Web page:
ArtsAutosBooksBusinessEducationEntertainmentFamilyFashionFoodGamesGenderHealthHolidaysHomeHubPagesPersonal FinancePetsPoliticsReligionSportsTechnologyTravel
  • »
  • Food and Cooking»
  • World Cuisines»
  • Southeast Asian Cuisine

Easy Recipe for Taho – Philippines’ Most Popular Street Food

Updated on January 18, 2018
Taho with sago and Arnibal
Taho with sago and Arnibal | Source
Taho Vendor
Taho Vendor | Source

Cook up the Philippines’ most popular street food – taho – right in your own kitchen with this recipe!

Taho is a street food made from silken tofu, a concoction of brown sugar and vanilla syrup locally called arnibal, and tiny-sized and clear pearl sago called in the vernacular simply as sago.

It is often eaten as a perk-me-up breakfast, an afternoon snack, or a heavenly dessert gulped after a full meal.

It is soft and thick in texture, sweet in taste, and viewed by Filipinos in many corners of the Philippines as a cheap, quick, and staple comfort food.

This street food is sold warm by the many taho hawkers vending their goods around neighborhoods, school areas, and even business districts.

You can never miss the taho hawkers.

They carry their goods in their signature silver aluminum bins – the large one for stowing the cooked silken tofu and the small one for storing arnibal and sago.

If you do not see them around, chances are you would hear them.

They call out for you to buy their goods with their clearly identifiable chant – “Taaaahooooo!” – that they shout out in full and rising tone.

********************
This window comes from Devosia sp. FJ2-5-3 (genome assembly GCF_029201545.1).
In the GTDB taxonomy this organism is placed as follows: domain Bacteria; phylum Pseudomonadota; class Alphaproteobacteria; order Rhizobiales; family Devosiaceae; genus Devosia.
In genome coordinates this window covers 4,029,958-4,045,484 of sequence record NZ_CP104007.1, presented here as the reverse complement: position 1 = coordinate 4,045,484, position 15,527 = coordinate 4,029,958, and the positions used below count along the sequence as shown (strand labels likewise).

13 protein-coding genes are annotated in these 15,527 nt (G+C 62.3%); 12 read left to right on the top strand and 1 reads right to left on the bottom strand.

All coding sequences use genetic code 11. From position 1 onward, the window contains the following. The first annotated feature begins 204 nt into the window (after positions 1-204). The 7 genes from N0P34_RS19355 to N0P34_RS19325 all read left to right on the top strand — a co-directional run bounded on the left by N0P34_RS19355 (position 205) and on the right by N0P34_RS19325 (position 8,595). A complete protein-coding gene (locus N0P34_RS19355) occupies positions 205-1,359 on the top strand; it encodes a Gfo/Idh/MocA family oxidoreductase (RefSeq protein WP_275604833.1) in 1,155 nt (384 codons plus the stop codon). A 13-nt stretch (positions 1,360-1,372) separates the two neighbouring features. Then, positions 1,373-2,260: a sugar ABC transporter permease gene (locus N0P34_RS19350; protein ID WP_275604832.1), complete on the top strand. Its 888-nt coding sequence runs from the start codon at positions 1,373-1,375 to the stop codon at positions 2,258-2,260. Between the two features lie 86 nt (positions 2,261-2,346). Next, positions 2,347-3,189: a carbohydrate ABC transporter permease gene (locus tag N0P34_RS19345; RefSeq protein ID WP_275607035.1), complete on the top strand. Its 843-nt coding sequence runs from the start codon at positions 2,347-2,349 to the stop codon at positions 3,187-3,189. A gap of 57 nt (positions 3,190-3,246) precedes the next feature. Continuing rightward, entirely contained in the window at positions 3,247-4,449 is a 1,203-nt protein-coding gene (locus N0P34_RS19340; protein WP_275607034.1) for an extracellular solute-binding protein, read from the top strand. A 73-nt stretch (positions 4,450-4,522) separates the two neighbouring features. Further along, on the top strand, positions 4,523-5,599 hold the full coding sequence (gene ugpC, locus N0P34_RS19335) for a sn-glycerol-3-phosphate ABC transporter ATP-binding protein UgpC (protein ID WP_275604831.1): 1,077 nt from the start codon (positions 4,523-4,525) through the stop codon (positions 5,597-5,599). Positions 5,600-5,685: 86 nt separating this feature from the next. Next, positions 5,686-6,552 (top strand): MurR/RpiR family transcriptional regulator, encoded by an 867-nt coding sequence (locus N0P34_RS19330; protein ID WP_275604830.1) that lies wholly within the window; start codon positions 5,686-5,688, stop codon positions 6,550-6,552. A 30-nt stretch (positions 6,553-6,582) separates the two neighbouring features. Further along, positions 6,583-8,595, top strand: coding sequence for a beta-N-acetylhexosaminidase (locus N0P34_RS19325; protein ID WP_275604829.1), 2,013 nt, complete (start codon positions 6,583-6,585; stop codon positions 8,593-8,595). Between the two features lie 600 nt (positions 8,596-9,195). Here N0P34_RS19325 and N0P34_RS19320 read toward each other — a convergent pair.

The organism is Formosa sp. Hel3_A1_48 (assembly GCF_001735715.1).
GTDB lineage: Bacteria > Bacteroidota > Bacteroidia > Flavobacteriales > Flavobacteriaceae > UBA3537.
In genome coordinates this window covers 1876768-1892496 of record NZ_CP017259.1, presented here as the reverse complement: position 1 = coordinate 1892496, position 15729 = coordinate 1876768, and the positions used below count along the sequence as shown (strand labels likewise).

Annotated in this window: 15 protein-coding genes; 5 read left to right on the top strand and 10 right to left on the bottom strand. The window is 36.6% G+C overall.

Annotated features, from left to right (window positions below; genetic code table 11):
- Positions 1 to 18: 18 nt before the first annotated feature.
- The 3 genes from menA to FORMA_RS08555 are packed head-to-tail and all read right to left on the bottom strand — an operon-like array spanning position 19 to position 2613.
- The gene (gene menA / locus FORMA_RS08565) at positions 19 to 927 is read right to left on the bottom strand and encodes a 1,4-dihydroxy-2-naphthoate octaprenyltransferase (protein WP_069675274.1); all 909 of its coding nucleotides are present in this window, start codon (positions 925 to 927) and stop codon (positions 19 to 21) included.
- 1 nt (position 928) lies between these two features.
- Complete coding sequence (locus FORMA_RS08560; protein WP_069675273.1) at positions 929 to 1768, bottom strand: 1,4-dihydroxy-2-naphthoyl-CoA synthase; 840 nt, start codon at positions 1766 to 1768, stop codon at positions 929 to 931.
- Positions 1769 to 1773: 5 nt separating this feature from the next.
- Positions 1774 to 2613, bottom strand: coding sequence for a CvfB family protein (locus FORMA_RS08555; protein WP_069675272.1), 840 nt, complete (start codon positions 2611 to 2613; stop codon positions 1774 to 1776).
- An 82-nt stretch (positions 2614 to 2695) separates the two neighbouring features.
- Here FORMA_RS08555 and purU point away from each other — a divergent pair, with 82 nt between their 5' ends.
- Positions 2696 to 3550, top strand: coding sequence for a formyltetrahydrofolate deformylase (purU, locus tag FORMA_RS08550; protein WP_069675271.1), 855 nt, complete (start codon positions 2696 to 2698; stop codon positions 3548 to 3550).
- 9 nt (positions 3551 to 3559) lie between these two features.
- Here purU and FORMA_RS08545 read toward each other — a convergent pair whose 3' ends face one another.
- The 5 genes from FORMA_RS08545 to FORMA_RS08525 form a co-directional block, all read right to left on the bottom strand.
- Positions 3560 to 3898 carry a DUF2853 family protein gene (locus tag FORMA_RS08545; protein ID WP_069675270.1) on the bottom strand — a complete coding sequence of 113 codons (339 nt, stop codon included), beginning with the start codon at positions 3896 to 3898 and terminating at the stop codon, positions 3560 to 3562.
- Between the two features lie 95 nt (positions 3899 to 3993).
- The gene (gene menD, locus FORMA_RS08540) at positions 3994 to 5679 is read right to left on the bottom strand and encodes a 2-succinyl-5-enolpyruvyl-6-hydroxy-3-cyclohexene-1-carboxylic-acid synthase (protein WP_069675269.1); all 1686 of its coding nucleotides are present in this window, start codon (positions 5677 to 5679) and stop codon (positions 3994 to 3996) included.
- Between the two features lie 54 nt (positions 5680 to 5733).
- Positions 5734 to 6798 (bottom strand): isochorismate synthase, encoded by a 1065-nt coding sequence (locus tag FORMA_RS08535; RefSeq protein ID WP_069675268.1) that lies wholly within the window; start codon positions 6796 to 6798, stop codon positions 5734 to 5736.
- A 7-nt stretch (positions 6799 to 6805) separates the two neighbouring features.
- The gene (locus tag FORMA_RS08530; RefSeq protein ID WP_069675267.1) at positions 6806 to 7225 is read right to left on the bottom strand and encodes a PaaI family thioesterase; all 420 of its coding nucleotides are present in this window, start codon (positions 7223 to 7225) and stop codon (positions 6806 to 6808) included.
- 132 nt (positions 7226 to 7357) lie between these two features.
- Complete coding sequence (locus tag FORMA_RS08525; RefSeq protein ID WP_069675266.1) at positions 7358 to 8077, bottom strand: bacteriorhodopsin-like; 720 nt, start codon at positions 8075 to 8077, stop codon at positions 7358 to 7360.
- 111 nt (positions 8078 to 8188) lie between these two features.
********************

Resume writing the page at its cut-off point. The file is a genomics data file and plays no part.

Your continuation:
How Taho is Eaten in the Philippines

You can enjoy taho as a street food even if you are walking or standing.

This is because it is served in disposable plastic cups, perfect for gulping!

Sometimes, taho hawkers do give out disposable plastic teaspoons or colorful straws to help those buyers who need to be a little careful in drinking this street food.

How Taho is Prepared in the Philippines

Taho hawkers are a bunch of hardworking fellows.

In the wee hours of the morning, they start cooking silken tofu until its runniness is almost like that of your high-quality custard.

They then work on the arnibal, heating brown sugar until it is irresistibly caramelized and then flavoring it with vanilla extracts.

Taho hawkers have become more imaginative with their recipes over time.